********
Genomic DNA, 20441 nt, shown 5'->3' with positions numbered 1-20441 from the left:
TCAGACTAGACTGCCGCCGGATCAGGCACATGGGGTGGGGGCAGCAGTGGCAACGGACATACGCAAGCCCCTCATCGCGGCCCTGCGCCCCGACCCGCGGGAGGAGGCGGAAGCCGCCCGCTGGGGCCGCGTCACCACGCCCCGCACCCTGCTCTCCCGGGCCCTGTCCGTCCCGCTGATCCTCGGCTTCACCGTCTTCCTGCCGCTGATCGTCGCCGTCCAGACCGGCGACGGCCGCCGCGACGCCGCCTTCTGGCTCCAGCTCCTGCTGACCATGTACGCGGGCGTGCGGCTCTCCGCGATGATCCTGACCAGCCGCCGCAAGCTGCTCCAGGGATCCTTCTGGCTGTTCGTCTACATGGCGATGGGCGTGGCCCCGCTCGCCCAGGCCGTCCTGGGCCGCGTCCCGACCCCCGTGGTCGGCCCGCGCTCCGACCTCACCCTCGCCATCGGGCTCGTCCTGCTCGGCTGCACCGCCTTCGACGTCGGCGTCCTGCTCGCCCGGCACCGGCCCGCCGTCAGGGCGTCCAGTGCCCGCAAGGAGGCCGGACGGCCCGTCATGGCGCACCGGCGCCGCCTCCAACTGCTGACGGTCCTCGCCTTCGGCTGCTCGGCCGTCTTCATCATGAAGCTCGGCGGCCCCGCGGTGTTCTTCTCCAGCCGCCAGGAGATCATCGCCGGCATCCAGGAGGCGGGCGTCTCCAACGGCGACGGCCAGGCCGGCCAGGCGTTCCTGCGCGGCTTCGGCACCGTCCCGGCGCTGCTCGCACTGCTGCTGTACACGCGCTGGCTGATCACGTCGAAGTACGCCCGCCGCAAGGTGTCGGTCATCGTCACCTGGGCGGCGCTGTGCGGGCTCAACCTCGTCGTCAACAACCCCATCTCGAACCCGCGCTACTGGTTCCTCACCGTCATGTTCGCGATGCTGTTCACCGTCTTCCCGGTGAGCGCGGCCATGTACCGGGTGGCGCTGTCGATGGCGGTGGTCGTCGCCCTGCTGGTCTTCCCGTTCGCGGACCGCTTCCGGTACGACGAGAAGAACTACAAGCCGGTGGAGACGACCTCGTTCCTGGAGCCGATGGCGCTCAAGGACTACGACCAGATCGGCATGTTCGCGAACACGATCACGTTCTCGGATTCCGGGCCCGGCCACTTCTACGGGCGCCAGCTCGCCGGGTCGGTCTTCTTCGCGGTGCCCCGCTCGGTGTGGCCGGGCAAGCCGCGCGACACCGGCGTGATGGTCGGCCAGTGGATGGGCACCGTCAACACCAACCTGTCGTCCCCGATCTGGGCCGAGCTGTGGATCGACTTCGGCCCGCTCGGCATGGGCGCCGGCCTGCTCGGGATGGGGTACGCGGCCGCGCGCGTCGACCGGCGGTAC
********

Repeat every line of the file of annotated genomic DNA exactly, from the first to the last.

Genomic DNA, 20441 nt, shown 5'->3' with positions numbered 1-20441 from the left:
TCAGACTAGACTGCCGCCGGATCAGGCACATGGGGTGGGGGCAGCAGTGGCAACGGACATACGCAAGCCCCTCATCGCGGCCCTGCGCCCCGACCCGCGGGAGGAGGCGGAAGCCGCCCGCTGGGGCCGCGTCACCACGCCCCGCACCCTGCTCTCCCGGGCCCTGTCCGTCCCGCTGATCCTCGGCTTCACCGTCTTCCTGCCGCTGATCGTCGCCGTCCAGACCGGCGACGGCCGCCGCGACGCCGCCTTCTGGCTCCAGCTCCTGCTGACCATGTACGCGGGCGTGCGGCTCTCCGCGATGATCCTGACCAGCCGCCGCAAGCTGCTCCAGGGATCCTTCTGGCTGTTCGTCTACATGGCGATGGGCGTGGCCCCGCTCGCCCAGGCCGTCCTGGGCCGCGTCCCGACCCCCGTGGTCGGCCCGCGCTCCGACCTCACCCTCGCCATCGGGCTCGTCCTGCTCGGCTGCACCGCCTTCGACGTCGGCGTCCTGCTCGCCCGGCACCGGCCCGCCGTCAGGGCGTCCAGTGCCCGCAAGGAGGCCGGACGGCCCGTCATGGCGCACCGGCGCCGCCTCCAACTGCTGACGGTCCTCGCCTTCGGCTGCTCGGCCGTCTTCATCATGAAGCTCGGCGGCCCCGCGGTGTTCTTCTCCAGCCGCCAGGAGATCATCGCCGGCATCCAGGAGGCGGGCGTCTCCAACGGCGACGGCCAGGCCGGCCAGGCGTTCCTGCGCGGCTTCGGCACCGTCCCGGCGCTGCTCGCACTGCTGCTGTACACGCGCTGGCTGATCACGTCGAAGTACGCCCGCCGCAAGGTGTCGGTCATCGTCACCTGGGCGGCGCTGTGCGGGCTCAACCTCGTCGTCAACAACCCCATCTCGAACCCGCGCTACTGGTTCCTCACCGTCATGTTCGCGATGCTGTTCACCGTCTTCCCGGTGAGCGCGGCCATGTACCGGGTGGCGCTGTCGATGGCGGTGGTCGTCGCCCTGCTGGTCTTCCCGTTCGCGGACCGCTTCCGGTACGACGAGAAGAACTACAAGCCGGTGGAGACGACCTCGTTCCTGGAGCCGATGGCGCTCAAGGACTACGACCAGATCGGCATGTTCGCGAACACGATCACGTTCTCGGATTCCGGGCCCGGCCACTTCTACGGGCGCCAGCTCGCCGGGTCGGTCTTCTTCGCGGTGCCCCGCTCGGTGTGGCCGGGCAAGCCGCGCGACACCGGCGTGATGGTCGGCCAGTGGATGGGCACCGTCAACACCAACCTGTCGTCCCCGATCTGGGCCGAGCTGTGGATCGACTTCGGCCCGCTCGGCATGGGCGCCGGCCTGCTCGGGATGGGGTACGCGGCCGCGCGCGTCGACCGGCGGTAC